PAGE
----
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post #7 of 46 Old 12-14-2012
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Re: overpropped vs underpropped

Just reread my reply and need to explain it better. I wanted to cruise at around 2500 rpm and lower pitch settings on the max prop would not let me achieve my desired 6 knots.
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post #8 of 46 Old 12-14-2012
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Re: overpropped vs underpropped

The easiest way to explain why you don't want to be over propped or pitched is by comparing your boat to a large truck pulling a heavy load. Your boat is NOT like your car which glides effortlessly down the highway where you can select the highest gear available and just loaf along. Your boat is traveling through the water which has a good deal of friction, and it takes a set amount of horsepower to overcome that friction. Your boat is more like a truck climbing a grade, all the time, and like the truck you have to be in the correct gear (prop/pitch) for the engine to be at the correct rpm in order to develop the needed horsepower. If you are over propped or pitched it's the same as being in too high a gear which puts much more load on the engine and builds a lot more heat. Your engine will not last as long and will be much more prone to a catastrophic failure (bearing failure, head gasket problems, turbo failure, etc), especially if you get into a situation where you need to run at WOT for an extended time. If you have lots of horsepower you can get away with it, possibly for a long time, but sooner or later it will bite you. Deciding to set your pitch in order to achieve a desired speed through the water at a certain rpm is throwing everything known about engine/prop theory out the window. You can't expect an engine to climb a hill in overdrive (which is what over prop/pitch is). Ask any good marine mechanic if over propping or pitching is a good idea, they'll undoubtedly have numerous horror stories to tell you.
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post #9 of 46 Old 12-14-2012
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Re: overpropped vs underpropped

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Originally Posted by jrd22 View Post
The easiest way to explain why you don't want to be over propped or pitched is by comparing your boat to a large truck pulling a heavy load. Your boat is NOT like your car which glides effortlessly down the highway where you can select the highest gear available and just loaf along. Your boat is traveling through the water which has a good deal of friction, and it takes a set amount of horsepower to overcome that friction. Your boat is more like a truck climbing a grade, all the time, and like the truck you have to be in the correct gear (prop/pitch) for the engine to be at the correct rpm in order to develop the needed horsepower. If you are over propped or pitched it's the same as being in too high a gear which puts much more load on the engine and builds a lot more heat. Your engine will not last as long and will be much more prone to a catastrophic failure (bearing failure, head gasket problems, turbo failure, etc), especially if you get into a situation where you need to run at WOT for an extended time. If you have lots of horsepower you can get away with it, possibly for a long time, but sooner or later it will bite you. Deciding to set your pitch in order to achieve a desired speed through the water at a certain rpm is throwing everything known about engine/prop theory out the window. You can't expect an engine to climb a hill in overdrive (which is what over prop/pitch is). Ask any good marine mechanic if over propping or pitching is a good idea, they'll undoubtedly have numerous horror stories to tell you.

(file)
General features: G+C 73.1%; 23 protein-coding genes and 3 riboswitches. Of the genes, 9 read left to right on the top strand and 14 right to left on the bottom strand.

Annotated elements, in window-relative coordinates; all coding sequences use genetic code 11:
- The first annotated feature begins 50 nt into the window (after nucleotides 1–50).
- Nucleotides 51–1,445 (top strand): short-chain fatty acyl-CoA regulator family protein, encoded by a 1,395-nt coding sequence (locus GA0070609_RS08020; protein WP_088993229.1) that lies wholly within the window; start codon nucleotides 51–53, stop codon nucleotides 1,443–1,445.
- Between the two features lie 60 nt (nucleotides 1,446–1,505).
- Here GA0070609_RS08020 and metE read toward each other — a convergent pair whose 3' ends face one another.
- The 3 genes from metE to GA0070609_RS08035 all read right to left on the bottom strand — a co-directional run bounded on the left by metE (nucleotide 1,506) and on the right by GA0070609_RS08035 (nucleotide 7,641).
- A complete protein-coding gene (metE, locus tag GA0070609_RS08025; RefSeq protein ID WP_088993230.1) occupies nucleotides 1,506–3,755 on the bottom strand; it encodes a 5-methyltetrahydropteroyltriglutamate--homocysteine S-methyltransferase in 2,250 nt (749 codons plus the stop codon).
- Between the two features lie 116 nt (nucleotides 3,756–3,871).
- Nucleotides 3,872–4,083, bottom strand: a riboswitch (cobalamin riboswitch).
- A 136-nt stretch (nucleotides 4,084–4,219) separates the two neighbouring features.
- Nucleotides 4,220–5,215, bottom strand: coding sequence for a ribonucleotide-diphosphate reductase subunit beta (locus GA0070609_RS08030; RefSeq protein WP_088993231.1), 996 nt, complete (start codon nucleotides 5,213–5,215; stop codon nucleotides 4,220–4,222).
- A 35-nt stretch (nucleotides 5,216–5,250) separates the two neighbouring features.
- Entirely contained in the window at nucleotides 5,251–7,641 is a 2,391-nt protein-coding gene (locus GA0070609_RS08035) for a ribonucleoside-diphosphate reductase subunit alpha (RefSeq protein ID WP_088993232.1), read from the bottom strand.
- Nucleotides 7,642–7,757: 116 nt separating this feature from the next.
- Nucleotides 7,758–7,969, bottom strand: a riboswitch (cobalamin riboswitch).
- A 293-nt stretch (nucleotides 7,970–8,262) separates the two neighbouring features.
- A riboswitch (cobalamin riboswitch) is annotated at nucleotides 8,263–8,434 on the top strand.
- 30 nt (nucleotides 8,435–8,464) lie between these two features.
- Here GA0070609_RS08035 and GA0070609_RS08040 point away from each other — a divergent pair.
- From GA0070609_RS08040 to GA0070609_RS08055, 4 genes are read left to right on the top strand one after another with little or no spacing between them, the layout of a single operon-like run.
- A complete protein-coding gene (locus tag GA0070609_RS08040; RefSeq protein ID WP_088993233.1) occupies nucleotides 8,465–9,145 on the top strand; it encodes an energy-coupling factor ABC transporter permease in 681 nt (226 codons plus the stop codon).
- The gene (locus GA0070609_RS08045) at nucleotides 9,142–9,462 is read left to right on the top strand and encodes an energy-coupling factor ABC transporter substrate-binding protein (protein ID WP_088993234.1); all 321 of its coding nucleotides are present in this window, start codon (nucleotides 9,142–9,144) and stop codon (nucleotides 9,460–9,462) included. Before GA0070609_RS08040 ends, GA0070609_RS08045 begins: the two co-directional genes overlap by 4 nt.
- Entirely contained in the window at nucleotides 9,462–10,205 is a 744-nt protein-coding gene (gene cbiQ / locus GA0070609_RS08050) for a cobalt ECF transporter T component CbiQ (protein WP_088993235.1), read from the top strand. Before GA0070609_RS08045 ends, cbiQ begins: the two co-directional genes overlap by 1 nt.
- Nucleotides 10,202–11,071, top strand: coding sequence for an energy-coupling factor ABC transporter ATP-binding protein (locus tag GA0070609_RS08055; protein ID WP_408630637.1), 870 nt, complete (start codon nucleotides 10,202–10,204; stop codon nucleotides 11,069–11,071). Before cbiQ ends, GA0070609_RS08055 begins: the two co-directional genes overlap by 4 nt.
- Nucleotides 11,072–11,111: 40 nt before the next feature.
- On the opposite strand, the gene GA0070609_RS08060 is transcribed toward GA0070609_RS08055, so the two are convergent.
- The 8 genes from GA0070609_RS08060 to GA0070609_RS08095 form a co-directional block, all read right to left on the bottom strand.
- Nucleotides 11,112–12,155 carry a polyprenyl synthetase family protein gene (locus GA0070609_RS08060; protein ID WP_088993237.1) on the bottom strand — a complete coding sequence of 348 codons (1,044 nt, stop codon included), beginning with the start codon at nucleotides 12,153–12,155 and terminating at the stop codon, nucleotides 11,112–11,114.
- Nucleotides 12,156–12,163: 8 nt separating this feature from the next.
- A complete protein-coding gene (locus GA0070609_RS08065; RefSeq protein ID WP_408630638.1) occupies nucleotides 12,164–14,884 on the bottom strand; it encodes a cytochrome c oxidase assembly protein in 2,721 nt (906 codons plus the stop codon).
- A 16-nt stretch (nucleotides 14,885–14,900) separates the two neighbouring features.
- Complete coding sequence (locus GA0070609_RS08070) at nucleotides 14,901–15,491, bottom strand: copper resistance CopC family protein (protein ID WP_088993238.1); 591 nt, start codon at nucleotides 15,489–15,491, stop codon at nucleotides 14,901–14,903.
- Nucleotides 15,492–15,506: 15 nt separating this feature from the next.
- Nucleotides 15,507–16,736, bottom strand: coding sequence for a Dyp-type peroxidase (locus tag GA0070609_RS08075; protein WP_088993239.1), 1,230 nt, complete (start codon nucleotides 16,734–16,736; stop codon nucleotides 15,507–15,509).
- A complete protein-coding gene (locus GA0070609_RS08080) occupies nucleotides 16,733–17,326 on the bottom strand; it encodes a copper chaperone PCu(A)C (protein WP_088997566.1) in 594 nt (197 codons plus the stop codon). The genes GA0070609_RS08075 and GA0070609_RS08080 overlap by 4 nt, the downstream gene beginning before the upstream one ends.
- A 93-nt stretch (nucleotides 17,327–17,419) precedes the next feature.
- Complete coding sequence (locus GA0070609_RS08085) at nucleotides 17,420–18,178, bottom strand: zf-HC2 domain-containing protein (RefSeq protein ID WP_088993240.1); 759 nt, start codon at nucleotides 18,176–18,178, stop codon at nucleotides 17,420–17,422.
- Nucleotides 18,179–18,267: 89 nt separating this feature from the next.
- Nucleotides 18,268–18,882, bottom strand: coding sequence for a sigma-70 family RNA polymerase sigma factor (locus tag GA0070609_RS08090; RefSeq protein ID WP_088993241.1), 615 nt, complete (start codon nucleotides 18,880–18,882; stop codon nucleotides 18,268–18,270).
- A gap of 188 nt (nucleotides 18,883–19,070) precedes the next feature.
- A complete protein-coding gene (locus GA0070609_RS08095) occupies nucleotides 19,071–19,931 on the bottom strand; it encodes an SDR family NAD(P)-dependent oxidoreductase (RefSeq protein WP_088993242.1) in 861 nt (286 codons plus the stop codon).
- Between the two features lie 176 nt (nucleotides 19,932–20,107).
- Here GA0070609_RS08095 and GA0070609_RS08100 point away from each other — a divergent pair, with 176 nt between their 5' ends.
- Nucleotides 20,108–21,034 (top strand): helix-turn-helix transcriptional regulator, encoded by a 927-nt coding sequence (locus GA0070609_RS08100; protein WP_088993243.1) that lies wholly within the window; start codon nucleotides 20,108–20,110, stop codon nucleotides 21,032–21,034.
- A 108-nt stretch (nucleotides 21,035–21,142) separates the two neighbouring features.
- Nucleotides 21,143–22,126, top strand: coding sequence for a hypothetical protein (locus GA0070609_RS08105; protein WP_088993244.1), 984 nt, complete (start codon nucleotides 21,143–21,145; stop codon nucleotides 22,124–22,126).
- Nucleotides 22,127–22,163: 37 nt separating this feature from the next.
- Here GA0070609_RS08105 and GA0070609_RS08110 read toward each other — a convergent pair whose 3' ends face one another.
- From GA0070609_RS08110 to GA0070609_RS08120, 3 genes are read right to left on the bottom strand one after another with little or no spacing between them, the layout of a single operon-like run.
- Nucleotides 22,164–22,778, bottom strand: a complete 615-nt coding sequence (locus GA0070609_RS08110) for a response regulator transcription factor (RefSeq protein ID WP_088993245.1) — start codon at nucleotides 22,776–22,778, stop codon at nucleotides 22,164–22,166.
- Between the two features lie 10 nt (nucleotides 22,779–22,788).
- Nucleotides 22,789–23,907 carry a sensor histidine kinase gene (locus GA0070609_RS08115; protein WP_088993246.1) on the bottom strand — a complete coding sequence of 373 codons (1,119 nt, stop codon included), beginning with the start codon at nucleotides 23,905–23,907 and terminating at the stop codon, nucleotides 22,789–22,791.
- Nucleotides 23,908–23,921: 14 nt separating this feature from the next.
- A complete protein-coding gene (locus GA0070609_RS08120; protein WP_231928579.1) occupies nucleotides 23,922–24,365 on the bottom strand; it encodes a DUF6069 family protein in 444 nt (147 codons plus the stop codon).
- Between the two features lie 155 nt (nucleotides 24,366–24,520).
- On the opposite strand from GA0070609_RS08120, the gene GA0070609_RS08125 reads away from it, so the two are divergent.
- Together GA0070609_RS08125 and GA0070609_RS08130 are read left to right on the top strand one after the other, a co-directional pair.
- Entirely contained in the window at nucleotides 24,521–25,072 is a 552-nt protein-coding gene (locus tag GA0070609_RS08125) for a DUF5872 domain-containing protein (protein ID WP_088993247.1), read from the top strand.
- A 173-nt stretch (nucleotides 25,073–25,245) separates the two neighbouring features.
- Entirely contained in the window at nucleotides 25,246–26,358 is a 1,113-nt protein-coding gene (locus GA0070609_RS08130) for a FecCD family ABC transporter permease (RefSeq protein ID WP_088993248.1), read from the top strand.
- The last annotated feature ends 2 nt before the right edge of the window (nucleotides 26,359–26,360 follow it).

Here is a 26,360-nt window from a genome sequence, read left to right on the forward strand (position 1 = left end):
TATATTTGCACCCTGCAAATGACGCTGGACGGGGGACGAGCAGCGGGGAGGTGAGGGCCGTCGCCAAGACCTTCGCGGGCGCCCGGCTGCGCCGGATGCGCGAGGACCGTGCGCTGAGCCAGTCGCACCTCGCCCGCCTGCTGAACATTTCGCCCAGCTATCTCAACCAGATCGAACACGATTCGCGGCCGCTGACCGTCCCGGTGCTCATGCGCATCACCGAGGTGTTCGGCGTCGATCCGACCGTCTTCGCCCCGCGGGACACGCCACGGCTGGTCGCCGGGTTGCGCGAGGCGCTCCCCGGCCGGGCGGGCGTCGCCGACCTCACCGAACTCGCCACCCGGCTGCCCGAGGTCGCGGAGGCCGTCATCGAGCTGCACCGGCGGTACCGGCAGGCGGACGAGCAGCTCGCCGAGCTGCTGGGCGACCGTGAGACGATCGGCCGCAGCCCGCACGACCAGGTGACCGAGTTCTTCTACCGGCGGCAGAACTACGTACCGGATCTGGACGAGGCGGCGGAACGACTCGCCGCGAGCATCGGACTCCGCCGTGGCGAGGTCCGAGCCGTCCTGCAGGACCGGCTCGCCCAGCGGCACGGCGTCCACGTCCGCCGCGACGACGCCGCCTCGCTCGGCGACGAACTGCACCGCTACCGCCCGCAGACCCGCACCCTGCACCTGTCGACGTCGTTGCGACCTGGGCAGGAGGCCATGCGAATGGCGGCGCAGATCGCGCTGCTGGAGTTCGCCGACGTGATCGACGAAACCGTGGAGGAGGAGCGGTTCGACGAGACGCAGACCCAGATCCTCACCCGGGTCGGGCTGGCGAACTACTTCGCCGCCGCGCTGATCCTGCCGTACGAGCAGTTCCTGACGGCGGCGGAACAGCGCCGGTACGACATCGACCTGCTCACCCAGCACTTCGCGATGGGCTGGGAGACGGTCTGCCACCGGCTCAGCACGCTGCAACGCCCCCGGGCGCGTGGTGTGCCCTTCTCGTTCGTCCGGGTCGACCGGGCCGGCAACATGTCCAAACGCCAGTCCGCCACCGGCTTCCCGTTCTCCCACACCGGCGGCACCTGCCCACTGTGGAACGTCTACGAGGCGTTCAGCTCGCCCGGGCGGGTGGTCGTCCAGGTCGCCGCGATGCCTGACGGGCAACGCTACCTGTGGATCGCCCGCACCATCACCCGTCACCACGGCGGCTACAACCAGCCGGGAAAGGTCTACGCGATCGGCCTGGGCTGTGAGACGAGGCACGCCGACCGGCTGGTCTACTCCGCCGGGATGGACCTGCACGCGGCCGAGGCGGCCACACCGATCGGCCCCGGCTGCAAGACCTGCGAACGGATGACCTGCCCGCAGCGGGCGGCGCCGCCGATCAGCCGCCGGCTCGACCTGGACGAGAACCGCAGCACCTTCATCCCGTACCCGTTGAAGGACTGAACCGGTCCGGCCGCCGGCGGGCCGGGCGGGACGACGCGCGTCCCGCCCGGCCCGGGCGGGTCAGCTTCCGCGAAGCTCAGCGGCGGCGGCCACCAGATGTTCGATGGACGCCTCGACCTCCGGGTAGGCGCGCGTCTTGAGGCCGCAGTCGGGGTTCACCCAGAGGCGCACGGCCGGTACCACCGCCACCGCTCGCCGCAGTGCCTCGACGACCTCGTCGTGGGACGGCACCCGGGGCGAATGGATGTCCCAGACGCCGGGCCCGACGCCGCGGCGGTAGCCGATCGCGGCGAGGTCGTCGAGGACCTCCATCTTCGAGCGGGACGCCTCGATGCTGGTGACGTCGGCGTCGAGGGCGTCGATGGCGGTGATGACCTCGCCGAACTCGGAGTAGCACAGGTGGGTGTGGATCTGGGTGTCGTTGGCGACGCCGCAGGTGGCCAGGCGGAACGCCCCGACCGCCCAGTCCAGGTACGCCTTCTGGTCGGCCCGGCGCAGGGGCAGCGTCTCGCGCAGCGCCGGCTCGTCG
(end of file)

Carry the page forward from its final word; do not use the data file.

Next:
Great analogy


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post #10 of 46 Old 12-15-2012
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Re: overpropped vs underpropped

I think the analogy is flawed in the sense that as I drive my Jeep up a hill in 5th gear I can tell that I'm lugging the engine seeing the rpm reduced to below 1000 no matter how much throttle I give it. I then down shift to 3rd and the rpm goes up and more power is available. Now on a boat there are no gears to shift from considering that the tranny is set in my case at 2.1:1 and the pitch is pre set with no means of adjusting underway. Under calm conditions I can maintain 6 knots at 2500rpm but as the seas and headwinds increase my speed will be reduced but that rpm will remain at 2500 plus I can still wot it at 3000. I'm just not using the available hp if I had preset the pitch at a lower setting. My 2 cents.